Why I’m Fasting For Thanksgiving

@Raegan / www.twenty20.com
@Raegan / www.twenty20.com

A thousand years from now, when whatever dominant lifeform on Earth reflects back on America’s greatest contribution to humanity, what will they think about? Will it be our dedication to limited government and representative democracy? Our high standards of living and our extremely generous social security safety nets? Our multiculturalist ideals, our “policing” of the world (for better and for worse) and our globalist approach to commerce?

These are OK answers, but I think they will ultimately end up as nothing more than footnotes in the history books (or tablets or direct brain downloads) of the year 3016. In fact, when it’s all said and done, I think America will be remembered for one historical contribution to the human narrative, and one historical contribution only: we were the first empire in history to ever find a way for people to be poor and fat simultaneously.

Whenever I hear someone drop the term “American exceptionalism,” that’s the very first thing that comes to mind. Before America came along, being poor and malnourished were pretty much interchangeable terms. If you were a pauper anytime in the world before 1960, you were pretty much guaranteed to be in some stage of starvation. Hell, up until 60 years ago, being overweight was an actual status symbol for the wealthy – where do you think the term “fat cats” comes from? But with the three-pronged revolution of pre-processed food, government entitlement programs and the rise of the supermarket-fast food industrial-complex, America was able to do something that every single culture before it thought was utterly impossible. We actually found a way to make food so abundant and so affordable that even the poorest people in the country post obesity rates 145 percent higher than the obesity rates for its wealthiest citizens.

Think about how incredible that is. We live in a world where close to 11 percent of the entire global population suffers from malnutrition, but in the good old U.S.A., even people who live in households deemed “food insecure” still post disproportionately high rates of obesity. For 99.9 percent of the time humans have been on earth, what America offers has been considered downright inconceivable – and needless to say, it’s a gift we tend to take for granted far too often.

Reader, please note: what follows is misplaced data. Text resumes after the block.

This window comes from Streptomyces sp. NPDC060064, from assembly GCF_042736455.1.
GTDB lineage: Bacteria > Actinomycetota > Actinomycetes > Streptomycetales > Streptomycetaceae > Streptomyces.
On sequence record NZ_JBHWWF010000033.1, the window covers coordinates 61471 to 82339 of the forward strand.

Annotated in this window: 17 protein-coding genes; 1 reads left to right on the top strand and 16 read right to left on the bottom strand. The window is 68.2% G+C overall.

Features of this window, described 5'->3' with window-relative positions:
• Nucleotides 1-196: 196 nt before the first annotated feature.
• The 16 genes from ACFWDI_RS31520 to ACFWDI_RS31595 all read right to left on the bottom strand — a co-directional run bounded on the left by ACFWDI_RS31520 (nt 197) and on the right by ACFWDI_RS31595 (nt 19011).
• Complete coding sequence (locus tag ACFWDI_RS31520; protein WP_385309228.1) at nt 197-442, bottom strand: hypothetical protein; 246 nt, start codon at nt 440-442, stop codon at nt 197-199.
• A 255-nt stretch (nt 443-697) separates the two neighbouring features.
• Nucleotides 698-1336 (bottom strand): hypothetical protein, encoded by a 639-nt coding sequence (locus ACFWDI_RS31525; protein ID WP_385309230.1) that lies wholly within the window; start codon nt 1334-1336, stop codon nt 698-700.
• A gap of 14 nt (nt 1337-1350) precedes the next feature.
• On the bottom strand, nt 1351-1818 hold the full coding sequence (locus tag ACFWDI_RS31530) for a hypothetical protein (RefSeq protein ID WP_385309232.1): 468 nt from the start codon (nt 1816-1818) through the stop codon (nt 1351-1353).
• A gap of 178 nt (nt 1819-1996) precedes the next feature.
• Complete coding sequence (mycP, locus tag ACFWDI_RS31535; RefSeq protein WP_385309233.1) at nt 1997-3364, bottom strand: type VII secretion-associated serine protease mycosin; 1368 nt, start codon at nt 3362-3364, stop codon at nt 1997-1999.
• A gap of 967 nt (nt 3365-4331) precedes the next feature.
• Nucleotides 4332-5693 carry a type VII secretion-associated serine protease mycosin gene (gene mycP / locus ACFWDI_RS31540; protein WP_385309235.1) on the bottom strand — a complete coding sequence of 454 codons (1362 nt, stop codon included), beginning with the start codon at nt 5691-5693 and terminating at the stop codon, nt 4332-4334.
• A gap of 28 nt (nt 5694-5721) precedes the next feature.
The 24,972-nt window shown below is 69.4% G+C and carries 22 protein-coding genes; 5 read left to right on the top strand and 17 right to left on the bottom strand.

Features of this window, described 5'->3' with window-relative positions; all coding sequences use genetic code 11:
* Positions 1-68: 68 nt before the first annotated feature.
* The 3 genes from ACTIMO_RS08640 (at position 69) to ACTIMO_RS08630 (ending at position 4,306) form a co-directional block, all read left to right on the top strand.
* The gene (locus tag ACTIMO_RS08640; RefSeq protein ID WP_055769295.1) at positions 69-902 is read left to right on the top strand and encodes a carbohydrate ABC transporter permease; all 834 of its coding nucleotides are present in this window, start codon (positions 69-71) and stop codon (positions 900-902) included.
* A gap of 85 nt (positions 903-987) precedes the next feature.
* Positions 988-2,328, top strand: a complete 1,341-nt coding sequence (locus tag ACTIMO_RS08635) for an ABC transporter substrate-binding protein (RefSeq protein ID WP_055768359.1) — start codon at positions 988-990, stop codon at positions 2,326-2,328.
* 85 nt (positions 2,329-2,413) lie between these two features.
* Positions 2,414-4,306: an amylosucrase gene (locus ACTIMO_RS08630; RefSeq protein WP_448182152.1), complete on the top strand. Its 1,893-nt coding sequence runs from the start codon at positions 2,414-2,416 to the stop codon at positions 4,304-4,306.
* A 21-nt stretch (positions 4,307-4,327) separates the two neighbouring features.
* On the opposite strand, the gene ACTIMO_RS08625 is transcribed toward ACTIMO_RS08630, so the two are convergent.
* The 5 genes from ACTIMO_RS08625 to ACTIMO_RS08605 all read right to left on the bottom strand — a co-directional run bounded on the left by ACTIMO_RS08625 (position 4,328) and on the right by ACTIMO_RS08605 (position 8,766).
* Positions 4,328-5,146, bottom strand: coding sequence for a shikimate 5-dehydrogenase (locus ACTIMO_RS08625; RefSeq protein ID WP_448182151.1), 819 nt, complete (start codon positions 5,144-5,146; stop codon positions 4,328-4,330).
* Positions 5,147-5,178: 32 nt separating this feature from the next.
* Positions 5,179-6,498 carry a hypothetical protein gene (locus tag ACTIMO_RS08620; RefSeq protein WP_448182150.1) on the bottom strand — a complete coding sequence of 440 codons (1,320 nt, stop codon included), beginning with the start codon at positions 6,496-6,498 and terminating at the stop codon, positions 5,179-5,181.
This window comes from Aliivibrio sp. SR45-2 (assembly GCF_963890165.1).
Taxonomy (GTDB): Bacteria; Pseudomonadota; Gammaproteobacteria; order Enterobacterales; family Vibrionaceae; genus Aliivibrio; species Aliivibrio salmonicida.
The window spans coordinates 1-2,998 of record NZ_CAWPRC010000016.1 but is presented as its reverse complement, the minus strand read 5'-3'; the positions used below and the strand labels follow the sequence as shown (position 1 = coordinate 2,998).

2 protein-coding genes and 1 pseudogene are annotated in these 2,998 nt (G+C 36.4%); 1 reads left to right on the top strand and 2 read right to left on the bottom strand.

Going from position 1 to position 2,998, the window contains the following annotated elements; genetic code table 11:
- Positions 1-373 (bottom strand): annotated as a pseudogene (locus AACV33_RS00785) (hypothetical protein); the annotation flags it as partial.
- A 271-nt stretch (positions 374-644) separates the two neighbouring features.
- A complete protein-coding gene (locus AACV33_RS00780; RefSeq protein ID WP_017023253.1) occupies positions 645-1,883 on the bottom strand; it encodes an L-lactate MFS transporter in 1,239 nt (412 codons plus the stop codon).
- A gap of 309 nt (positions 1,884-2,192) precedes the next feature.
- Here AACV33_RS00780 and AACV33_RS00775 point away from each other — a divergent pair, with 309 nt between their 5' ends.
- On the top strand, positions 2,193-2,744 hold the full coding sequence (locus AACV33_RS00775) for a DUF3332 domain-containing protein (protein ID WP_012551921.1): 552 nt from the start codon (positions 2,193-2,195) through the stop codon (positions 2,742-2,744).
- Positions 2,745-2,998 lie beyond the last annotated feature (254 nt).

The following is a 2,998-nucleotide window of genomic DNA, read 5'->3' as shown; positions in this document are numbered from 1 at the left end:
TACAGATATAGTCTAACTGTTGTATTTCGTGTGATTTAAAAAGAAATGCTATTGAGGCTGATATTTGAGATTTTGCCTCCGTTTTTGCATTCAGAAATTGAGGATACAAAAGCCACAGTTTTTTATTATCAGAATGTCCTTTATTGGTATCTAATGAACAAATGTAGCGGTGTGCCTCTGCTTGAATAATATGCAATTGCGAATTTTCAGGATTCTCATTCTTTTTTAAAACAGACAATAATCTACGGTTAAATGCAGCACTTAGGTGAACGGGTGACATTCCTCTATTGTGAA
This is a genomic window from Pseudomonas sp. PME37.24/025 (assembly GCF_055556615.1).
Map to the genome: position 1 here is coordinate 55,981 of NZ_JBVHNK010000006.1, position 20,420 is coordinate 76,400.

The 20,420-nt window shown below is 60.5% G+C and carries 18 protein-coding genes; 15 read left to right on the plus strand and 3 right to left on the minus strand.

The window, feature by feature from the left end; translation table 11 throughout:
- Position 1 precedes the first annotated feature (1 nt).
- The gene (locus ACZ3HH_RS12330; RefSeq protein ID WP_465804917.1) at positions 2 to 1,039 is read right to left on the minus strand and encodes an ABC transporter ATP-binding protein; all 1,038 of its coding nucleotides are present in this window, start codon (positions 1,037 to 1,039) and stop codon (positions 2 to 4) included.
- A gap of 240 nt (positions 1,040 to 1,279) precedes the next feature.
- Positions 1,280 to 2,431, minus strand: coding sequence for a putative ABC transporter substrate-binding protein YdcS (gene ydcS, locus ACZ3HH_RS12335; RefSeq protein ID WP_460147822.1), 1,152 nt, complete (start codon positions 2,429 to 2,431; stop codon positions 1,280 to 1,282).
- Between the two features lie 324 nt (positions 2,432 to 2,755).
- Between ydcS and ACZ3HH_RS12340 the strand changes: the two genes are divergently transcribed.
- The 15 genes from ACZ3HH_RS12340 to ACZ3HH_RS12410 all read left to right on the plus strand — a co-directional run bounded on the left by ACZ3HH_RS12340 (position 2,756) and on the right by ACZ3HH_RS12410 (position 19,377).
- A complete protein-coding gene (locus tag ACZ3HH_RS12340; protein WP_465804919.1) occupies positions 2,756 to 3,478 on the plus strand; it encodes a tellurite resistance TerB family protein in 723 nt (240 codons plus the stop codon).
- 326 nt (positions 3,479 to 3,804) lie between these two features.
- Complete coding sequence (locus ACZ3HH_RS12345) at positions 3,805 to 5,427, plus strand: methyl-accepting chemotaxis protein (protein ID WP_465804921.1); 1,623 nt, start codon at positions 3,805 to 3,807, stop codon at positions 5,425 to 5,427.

I’ve always found the whole “weight shaming” brouhaha to be a weird – if not paradoxical – phenomenon. For starters, since roughly 7 out of 10 Americans are medically overweight, such would represent the only form of prejudice I’ve ever heard of in which a considerable minority is criticized for mocking the mass majority of a nation’s inhabitants. Furthermore, I’ve never heard any “body positive” activist respond to the nation’s obesity crisis – indeed, we’re rapidly approaching 40 percent of the entire adult population – by declaring jihad on the overproduction of American foodstuffs. Sure, some cities have proposed soda taxes here and there, but to the best of my knowledge, no “body positive” special interests groups have demanded that Little Debbie and Taco Bell close their doors for selling inherently unhealthy products. In that, “fat pride” becomes this bizarre ideology in which people demand sympathy and affirmation for the voluntary harm they choose to inflict upon their own bodies – and rather than prevent further social harm, they instead crusade to normalize unhealthiness like it was some sort of inborn civil rights matter.

Which brings us to Thanksgiving – a holiday literally anchored around gobbling up as much food as humanly possible.

Yeah, the holiday doesn’t really seem to have the significance it used to. Before the fattening of America, Thanksgiving was usually the only time of year most Americans were treated to anything that could even remotely be considered a “feast.” Back then, people really were thankful to chow down on turkey and mashed potatoes and macaroni and cheese, because there was no guarantee that food would be on the table a week down the road. Lest we forget, during the Great Depression, people were literally starving to death on the streets of New York – and in a nation with millions teetering on the brink of homelessness, you’re damn right people were thankful for every spoonful of cobbler and dressing they could get their hands on.